This will require hard choices in admission offices.
One casualty will likely be the four-color, glossy brochure. Students will learn about a college in the same way that they acquire knowledge generally - through web-based research and social media. Additional pressures, illustrated by shifting demographics as traditional recruiting pools decline, will accelerate the pace of change as admission officers scramble to adjust.
In these first years of heightened change, the most important duty of admission leadership will be to educate college constituencies that the look, feel and needs of new admission classes will likely be remarkably different inside and outside the classroom. This adjusted reality will be based largely upon new building blocks added to the foundation of legacies and student athletes.
Practically, the first addition to this group will be transfer students from two-year institutions, especially graduates from public community colleges. Fifty percent of the college going population in America attends community college. Yet only 11 percent of those community college students who indicate that they started their college career with the intent of earning a four-year degree ever do so.
The market is obvious for upper division colleges and universities. Current articulation agreements -- while well intended and with a number of exceptions -- hinder seamless transition between two-year and four-year institutions. Four-year admission leadership must focus on the student and less on institutional strategy to open the market.
A second building block will be foreign nationals, often full-pay students, who seek an American education. They value the degree and access to internships, externships and employment opportunities at graduation. The presence of foreign students on campus as a new building block will effectively globalize myopic, inward looking campus cultures, especially if foreign students are fully integrated into the learning experience.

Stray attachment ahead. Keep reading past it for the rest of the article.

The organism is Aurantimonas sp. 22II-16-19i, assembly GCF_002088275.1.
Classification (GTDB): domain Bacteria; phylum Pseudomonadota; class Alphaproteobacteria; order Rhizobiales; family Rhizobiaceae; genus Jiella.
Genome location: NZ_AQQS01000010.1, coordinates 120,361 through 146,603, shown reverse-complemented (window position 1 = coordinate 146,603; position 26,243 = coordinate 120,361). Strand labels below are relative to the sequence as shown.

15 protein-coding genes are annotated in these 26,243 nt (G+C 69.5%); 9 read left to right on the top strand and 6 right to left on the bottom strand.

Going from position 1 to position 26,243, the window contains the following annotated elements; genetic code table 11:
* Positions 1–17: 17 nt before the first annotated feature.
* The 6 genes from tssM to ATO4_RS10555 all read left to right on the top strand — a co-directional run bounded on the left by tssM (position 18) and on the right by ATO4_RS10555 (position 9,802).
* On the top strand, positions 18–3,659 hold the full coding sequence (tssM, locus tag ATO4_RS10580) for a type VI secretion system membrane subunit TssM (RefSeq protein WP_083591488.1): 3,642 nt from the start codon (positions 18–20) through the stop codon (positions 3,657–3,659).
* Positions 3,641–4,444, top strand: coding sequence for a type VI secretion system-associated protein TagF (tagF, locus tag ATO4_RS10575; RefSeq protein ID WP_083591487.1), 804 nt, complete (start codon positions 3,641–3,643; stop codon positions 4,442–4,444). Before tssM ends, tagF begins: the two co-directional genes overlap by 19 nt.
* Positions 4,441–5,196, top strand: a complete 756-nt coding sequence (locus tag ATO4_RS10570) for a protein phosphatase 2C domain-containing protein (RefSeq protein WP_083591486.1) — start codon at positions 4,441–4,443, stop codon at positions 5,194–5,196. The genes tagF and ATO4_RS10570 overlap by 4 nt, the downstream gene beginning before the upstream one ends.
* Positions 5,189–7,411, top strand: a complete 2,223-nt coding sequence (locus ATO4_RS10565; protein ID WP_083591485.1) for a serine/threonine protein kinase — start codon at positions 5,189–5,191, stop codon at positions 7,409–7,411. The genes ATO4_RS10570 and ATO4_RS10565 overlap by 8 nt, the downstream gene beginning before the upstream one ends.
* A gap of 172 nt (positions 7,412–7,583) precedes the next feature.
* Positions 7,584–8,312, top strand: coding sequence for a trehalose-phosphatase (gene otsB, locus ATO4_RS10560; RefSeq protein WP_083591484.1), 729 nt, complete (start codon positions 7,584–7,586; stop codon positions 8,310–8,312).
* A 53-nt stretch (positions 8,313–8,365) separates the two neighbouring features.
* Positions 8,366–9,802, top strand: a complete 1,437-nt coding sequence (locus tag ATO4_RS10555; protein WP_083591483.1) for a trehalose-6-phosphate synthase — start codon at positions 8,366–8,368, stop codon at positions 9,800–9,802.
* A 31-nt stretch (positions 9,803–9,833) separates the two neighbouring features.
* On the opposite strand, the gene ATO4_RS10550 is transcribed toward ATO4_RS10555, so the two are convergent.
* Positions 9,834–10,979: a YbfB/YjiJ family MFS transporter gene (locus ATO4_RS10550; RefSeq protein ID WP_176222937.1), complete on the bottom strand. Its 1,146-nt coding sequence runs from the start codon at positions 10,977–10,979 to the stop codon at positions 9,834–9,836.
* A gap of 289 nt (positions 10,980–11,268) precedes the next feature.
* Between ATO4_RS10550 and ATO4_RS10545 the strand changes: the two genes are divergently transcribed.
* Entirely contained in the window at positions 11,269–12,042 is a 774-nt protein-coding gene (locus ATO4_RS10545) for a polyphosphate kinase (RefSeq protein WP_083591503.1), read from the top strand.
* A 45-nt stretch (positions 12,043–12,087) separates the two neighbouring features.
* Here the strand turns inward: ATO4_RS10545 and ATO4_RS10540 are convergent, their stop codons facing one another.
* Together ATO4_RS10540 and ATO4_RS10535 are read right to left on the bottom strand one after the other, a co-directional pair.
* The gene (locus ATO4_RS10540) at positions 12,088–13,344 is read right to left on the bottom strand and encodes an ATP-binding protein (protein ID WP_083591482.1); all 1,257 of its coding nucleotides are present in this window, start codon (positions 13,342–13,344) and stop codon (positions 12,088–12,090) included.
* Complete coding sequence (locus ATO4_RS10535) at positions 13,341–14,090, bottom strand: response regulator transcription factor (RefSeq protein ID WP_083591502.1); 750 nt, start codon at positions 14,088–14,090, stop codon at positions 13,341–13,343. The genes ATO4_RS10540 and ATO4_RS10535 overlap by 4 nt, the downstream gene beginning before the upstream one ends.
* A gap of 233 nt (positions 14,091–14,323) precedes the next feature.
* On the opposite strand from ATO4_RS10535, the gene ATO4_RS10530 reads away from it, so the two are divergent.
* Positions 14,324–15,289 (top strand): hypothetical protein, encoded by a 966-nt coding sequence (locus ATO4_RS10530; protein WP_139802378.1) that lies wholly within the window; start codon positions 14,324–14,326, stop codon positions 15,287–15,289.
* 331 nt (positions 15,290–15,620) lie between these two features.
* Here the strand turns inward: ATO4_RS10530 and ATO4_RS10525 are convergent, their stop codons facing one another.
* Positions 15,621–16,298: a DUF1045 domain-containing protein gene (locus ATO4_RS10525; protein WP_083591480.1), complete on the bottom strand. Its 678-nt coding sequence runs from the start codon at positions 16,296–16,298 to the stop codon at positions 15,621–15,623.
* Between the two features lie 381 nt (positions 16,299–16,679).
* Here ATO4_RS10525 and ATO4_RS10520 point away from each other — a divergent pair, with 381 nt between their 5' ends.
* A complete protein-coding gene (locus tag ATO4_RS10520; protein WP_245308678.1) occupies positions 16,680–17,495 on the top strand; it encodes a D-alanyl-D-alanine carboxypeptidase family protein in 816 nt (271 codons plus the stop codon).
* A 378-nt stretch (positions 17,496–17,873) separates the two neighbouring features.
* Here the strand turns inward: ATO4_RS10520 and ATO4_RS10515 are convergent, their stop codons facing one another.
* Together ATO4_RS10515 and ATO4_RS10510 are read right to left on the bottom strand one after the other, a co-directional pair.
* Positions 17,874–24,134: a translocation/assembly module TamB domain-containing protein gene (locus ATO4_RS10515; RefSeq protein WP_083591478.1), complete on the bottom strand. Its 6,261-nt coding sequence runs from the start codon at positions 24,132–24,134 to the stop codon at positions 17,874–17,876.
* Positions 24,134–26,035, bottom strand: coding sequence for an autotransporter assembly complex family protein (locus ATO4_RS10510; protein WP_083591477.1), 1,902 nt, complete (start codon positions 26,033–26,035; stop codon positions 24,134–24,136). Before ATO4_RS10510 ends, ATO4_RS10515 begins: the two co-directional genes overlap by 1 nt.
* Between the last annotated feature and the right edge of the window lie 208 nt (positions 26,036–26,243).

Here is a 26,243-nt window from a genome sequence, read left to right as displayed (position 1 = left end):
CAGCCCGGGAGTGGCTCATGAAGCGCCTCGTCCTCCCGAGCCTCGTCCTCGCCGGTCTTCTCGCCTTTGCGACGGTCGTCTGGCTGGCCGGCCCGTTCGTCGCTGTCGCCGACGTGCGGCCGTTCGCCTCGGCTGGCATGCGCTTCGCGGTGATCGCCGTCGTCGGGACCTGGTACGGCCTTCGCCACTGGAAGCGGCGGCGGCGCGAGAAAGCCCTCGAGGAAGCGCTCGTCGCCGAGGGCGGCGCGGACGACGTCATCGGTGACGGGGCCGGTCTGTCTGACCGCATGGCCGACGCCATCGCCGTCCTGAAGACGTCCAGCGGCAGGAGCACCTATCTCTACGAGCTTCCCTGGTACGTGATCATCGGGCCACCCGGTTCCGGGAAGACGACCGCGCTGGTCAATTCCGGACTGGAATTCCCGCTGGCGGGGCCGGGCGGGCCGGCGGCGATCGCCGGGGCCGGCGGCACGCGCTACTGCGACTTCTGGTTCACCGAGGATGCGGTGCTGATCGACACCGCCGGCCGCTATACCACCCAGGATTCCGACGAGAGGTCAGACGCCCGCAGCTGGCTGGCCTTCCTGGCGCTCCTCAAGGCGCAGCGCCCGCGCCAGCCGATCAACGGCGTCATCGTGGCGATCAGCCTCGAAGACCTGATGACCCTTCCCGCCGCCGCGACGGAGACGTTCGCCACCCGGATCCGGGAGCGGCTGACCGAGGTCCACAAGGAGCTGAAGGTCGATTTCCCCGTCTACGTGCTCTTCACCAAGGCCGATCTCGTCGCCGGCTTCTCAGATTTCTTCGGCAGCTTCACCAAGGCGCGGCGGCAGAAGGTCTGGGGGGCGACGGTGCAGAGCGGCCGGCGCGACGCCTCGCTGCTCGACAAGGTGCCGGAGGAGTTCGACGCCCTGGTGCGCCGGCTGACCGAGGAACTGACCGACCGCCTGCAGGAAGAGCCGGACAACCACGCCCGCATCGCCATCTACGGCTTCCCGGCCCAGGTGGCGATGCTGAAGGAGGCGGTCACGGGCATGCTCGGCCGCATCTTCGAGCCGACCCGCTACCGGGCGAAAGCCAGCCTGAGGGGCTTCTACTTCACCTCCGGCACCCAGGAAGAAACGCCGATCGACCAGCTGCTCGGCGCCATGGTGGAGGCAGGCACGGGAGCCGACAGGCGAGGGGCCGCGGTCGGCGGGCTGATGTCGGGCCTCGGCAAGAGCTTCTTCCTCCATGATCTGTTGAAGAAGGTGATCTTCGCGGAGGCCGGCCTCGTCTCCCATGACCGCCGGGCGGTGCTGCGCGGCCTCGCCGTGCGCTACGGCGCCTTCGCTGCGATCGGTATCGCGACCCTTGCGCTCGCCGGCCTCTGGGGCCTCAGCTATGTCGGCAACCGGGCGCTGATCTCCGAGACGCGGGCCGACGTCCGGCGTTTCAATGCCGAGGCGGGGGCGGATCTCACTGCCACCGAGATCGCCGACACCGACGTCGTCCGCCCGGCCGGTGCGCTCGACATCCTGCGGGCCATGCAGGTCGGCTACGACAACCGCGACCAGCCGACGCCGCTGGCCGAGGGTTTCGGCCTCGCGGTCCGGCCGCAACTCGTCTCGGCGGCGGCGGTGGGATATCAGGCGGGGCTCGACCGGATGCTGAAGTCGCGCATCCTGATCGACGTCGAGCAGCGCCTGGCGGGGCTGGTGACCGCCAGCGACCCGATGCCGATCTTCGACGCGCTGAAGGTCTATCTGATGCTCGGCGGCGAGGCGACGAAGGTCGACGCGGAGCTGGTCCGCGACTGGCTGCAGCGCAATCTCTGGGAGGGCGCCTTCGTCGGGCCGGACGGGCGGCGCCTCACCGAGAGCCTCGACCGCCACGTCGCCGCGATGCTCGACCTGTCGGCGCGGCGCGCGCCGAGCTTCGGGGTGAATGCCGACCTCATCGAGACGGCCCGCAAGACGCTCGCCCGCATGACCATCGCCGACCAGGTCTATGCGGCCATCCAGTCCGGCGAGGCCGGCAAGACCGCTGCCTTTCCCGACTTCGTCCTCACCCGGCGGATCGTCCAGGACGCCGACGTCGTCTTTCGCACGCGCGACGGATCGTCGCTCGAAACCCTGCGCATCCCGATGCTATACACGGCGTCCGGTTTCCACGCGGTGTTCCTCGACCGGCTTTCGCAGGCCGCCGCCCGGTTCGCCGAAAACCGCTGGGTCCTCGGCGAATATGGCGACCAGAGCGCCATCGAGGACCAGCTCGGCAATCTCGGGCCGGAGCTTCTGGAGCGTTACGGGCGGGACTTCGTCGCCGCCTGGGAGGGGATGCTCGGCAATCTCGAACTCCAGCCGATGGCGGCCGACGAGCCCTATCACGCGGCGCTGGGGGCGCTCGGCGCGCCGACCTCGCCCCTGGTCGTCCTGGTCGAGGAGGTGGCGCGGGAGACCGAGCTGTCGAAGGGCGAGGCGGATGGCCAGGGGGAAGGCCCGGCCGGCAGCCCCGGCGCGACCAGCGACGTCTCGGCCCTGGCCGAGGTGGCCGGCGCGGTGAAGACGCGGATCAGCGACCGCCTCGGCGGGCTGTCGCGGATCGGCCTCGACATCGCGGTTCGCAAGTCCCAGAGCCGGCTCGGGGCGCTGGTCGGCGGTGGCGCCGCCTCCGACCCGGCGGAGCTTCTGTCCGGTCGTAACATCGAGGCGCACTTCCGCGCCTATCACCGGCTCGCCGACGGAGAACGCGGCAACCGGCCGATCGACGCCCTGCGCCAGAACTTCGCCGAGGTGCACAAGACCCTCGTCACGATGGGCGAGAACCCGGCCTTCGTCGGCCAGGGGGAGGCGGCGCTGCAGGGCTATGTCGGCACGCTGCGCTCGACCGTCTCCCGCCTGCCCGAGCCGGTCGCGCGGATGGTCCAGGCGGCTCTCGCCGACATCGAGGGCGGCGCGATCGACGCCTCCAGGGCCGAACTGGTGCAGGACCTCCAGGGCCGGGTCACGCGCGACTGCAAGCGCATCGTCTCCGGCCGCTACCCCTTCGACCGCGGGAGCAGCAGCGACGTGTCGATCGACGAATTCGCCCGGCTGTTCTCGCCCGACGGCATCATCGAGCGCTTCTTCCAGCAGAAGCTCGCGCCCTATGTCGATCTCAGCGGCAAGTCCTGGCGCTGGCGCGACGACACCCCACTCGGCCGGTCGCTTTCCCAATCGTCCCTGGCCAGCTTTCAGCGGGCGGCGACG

The impact of a new admissions paradigm based on legacies, student athletes, generally admitted students, transfers, and foreign nationals will challenge traditional pedagogical and support services. Most forward-thinking college campuses will look less white and young. They will shift to blended learning platforms and more sharply differentiated majors, maintain core liberal arts traditions that provide the breath and depth to an envied educational experience, and develop employment linkages closely tied to the needs of the global workforce.
If the new admission strategy relies upon expanded building blocks to establish a foundation, the outcome will likely be good for America. The coming shift in attention to outcomes based rating and funding will accelerate the process of change. American colleges and universities must not adopt a Luddite response to it.
It begins with how American colleges and universities recruit students. Whatever happens long-term, the days of an incremental admission strategy are over.
Higher education must anticipate, prepare for and welcome what's coming.